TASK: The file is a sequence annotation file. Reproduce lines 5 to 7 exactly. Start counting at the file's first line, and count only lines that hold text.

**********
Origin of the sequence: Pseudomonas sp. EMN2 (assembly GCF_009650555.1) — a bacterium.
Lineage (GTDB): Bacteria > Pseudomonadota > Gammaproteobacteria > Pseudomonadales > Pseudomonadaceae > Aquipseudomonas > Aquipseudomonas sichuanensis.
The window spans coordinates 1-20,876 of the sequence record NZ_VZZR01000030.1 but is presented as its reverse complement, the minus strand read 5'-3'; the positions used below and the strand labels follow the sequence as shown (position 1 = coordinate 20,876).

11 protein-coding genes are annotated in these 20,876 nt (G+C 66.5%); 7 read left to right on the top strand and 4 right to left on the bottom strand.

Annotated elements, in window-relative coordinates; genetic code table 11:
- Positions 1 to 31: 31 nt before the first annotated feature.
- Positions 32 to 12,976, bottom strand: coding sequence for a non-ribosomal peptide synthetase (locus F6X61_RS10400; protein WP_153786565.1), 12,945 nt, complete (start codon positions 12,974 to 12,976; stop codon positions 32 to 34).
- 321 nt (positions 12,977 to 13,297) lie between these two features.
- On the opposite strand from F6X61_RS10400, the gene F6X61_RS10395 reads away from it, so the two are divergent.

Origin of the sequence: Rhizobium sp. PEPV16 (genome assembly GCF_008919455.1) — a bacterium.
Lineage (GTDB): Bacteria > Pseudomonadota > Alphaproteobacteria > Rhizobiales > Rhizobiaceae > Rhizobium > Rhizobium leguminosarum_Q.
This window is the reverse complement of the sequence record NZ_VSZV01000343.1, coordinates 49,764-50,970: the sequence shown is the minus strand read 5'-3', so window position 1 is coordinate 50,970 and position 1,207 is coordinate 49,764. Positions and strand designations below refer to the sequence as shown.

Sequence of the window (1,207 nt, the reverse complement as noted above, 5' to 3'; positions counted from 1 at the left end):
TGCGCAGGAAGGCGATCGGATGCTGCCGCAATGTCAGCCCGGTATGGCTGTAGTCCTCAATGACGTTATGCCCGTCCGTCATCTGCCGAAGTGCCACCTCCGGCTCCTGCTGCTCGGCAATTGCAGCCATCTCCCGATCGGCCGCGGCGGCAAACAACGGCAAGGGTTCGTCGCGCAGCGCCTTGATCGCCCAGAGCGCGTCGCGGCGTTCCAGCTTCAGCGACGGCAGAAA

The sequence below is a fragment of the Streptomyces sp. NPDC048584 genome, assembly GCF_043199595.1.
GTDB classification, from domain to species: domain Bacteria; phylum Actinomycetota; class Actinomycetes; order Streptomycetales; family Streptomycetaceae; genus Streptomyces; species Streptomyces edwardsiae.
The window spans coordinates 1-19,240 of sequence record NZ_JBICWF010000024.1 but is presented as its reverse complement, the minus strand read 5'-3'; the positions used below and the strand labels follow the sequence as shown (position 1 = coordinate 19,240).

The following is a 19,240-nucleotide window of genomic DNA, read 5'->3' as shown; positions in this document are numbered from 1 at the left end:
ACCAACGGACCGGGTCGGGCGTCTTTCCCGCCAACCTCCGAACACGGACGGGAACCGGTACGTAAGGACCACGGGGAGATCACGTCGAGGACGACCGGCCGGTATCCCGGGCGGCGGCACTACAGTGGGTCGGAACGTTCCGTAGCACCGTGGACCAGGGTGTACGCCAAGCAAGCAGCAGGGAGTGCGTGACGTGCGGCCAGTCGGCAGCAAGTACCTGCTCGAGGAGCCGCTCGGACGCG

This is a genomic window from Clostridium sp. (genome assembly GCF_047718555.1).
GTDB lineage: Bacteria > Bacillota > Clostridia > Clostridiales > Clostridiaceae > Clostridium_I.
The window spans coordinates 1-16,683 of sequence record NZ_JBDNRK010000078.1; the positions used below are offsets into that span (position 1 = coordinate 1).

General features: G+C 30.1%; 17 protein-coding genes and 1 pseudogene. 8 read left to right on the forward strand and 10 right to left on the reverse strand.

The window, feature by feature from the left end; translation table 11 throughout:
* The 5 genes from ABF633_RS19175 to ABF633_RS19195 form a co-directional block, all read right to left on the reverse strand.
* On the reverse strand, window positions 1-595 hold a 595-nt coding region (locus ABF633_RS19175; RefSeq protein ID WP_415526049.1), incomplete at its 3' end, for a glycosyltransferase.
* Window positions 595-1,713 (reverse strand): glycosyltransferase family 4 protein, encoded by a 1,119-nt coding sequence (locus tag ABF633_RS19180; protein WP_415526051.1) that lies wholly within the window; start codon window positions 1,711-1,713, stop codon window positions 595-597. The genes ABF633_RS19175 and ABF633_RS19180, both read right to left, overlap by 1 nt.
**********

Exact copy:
Annotated elements, in window-relative coordinates; genetic code table 11:
- Positions 1 to 31: 31 nt before the first annotated feature.
- Positions 32 to 12,976, bottom strand: coding sequence for a non-ribosomal peptide synthetase (locus F6X61_RS10400; protein WP_153786565.1), 12,945 nt, complete (start codon positions 12,974 to 12,976; stop codon positions 32 to 34).